For its Anti-Bullying theme it was promoted in New York Times Square and the Strip Las Vegas. Before entering the industry Cole was awarded Senior Dux of the School, many awards for academic merit and received state and nation-wide accolades for Drama, English, History and French competitions. Ranking first for English, English Extension, Ancient History, French, Australian Constitutional Studies and Speech and Drama at the conclusion of the senior year.
She wrote a fictional crime novella that was awarded Most Publishable in a state-wide competition and a historic script on Spartan King Leonidas, shortlisted in the Queensland Young Playwrights' Awards. She has always had a passion for creative expression and artistic endeavors. Although in University (Griffith) her fictional works were published and Cole was awarded High Distinctions - she discontinued the study of Creative Arts majoring in Writing and Theatre to concentrate on writing a young adults' novel and working on an album.
Her previous script is in development of international release with Noble NoBull and other producers to be produced in Australia.
She was interested in singing throughout her childhood, taking principal roles in various musicals but it was not until after school that she was inspired to write songs. After producing the first album "Wild Love" and releasing single "Love or Loathe" a music video was filmed in Queenstown, New Zealand (40 min south from "Lord of The Rings" Filming Location -Milford Sound) she then came to LA, California and Vancouver BC to produce first commercial album 'Cole Phoenix' - starting off releasing the single 'Falling For You.' During the production she was considered by casting director Ellen Chenoweth for young Emma Thompson role Olivia in Will Smith's MIB 3. She has worked with director Jon Avnet on Mini Series "Starter Wife" alongside Judy Davis, Debra Messing, Stephen Moyer and fellow Australian Miranda Otto.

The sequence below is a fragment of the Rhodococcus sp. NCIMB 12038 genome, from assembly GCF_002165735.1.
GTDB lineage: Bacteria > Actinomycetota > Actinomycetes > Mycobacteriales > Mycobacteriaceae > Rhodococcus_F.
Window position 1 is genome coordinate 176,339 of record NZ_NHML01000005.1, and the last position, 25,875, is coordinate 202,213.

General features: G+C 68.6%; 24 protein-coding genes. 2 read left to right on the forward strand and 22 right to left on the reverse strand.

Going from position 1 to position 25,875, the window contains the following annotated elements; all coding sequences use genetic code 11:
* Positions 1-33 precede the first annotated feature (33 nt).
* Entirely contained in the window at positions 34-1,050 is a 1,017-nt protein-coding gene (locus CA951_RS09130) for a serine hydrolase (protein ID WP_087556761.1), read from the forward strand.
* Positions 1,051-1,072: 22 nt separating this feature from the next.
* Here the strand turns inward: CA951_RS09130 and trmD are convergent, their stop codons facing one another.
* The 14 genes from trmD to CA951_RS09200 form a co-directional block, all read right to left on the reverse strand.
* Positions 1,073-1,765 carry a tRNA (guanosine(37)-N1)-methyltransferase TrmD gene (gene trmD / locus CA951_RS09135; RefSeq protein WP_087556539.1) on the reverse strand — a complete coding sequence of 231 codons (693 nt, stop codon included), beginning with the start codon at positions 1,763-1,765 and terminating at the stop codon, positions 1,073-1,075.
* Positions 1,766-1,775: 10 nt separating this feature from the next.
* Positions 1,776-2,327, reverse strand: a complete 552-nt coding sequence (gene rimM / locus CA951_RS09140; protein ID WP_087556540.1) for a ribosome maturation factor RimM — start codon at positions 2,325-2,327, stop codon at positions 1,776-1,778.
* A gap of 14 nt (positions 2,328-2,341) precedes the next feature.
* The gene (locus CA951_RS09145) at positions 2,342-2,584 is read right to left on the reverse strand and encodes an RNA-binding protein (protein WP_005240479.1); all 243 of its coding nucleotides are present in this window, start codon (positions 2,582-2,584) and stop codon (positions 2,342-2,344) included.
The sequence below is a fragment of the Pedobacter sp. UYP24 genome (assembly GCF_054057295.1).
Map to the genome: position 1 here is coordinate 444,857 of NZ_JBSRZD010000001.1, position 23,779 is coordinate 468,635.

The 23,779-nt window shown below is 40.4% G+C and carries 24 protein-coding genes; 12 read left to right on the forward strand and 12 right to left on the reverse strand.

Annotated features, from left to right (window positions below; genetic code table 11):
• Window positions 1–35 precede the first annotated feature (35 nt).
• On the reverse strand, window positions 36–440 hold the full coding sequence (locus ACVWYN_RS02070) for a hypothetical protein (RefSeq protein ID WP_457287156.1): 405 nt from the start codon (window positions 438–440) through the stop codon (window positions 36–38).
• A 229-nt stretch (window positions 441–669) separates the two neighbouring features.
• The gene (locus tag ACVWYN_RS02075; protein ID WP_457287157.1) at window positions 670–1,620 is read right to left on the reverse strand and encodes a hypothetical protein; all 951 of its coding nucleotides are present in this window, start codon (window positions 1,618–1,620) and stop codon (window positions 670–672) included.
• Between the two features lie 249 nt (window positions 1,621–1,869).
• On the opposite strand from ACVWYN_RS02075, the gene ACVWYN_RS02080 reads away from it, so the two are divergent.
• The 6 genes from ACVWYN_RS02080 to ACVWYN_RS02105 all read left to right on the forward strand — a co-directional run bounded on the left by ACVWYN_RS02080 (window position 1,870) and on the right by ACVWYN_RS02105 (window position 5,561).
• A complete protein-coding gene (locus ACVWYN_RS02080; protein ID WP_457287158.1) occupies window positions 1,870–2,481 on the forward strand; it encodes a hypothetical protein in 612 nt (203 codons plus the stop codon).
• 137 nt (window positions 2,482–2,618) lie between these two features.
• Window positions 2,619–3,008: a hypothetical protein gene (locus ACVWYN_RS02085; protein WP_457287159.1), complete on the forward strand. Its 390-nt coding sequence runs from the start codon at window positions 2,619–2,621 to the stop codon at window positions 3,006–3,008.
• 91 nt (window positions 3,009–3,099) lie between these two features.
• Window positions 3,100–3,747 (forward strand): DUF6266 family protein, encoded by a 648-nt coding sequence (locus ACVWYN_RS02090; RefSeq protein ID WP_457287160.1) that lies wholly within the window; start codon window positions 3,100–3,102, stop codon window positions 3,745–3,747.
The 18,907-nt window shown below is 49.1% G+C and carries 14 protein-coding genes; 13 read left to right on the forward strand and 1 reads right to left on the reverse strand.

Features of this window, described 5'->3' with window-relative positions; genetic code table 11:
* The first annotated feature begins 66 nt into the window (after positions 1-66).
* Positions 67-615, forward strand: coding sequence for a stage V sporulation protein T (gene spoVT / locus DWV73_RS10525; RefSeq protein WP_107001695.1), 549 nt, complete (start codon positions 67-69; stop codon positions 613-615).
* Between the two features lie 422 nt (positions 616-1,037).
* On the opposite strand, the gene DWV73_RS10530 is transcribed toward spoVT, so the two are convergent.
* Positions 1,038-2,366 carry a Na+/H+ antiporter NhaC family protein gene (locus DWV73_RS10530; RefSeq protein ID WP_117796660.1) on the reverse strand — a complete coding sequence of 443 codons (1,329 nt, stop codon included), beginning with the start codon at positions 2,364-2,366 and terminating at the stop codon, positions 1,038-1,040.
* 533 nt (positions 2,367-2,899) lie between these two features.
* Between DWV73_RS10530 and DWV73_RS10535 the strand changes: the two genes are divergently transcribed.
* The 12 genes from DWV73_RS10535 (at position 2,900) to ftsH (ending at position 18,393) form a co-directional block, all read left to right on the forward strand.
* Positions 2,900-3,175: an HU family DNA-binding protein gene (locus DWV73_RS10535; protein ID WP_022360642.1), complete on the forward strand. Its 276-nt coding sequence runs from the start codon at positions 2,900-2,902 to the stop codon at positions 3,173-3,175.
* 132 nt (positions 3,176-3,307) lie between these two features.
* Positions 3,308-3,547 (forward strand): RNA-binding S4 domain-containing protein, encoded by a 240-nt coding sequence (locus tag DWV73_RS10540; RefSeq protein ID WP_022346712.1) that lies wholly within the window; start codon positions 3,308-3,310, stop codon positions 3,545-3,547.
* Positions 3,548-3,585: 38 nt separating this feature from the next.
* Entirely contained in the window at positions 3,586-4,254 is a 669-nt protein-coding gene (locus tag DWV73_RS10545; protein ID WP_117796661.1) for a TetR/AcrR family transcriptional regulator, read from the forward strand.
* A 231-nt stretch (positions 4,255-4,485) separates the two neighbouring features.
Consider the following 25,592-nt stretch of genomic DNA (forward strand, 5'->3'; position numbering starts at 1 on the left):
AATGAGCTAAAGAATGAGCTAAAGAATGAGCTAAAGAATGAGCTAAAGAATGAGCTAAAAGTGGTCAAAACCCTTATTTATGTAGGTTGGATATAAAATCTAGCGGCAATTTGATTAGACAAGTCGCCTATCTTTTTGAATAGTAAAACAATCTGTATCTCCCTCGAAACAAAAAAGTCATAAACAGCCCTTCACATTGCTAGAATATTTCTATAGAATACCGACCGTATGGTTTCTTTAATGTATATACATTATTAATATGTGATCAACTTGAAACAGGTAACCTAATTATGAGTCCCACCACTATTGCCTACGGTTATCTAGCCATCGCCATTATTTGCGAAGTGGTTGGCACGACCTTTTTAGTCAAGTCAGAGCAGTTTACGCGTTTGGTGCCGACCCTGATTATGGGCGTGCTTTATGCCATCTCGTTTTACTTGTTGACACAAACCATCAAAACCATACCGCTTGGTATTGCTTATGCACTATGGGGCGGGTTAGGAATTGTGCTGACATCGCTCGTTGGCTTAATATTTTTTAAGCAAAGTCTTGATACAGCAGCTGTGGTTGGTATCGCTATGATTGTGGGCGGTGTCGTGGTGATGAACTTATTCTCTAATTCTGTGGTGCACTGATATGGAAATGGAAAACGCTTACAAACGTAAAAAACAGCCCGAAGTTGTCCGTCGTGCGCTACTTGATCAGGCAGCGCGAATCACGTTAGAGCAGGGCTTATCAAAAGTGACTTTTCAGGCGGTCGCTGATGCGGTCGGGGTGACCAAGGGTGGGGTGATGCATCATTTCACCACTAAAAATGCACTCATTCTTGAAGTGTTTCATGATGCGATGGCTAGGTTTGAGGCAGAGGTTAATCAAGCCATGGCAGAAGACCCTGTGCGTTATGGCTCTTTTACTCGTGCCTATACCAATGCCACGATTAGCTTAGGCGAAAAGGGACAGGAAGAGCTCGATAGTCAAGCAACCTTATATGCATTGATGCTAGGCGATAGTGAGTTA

Don Levy has been at the forefront of the entertainment industry's digital transformation, developing "the intersection of entertainment and technology" throughout his career and at Sony Pictures Entertainment (Columbia Pictures/Sony Pictures Digital) from 1995-2012.
During his tenure at SPE, he was a key member of Sony Pictures Digital's senior executive team, involved in the management, marketing, communications, public relations, organizational development and digital policy functions of his division and the company. He was instrumental in the growth of SPE's visual effects, animation, post-production and digital entertainment businesses. Levy originally joined Sony Pictures as the studio's awards campaign consultant where his efforts resulted in a Best Picture nomination for "Sense and Sensibility" and the Academy Award for its screenplay adaptation by Emma Thompson. At Sony Pictures Imageworks and for Sony Pictures Animation, he helped earn more than a dozen Oscar(TM) nominations and Academy Awards for Best Animated Short (The ChubbChubbs) and Best Visual Effects (Spider-Man 2).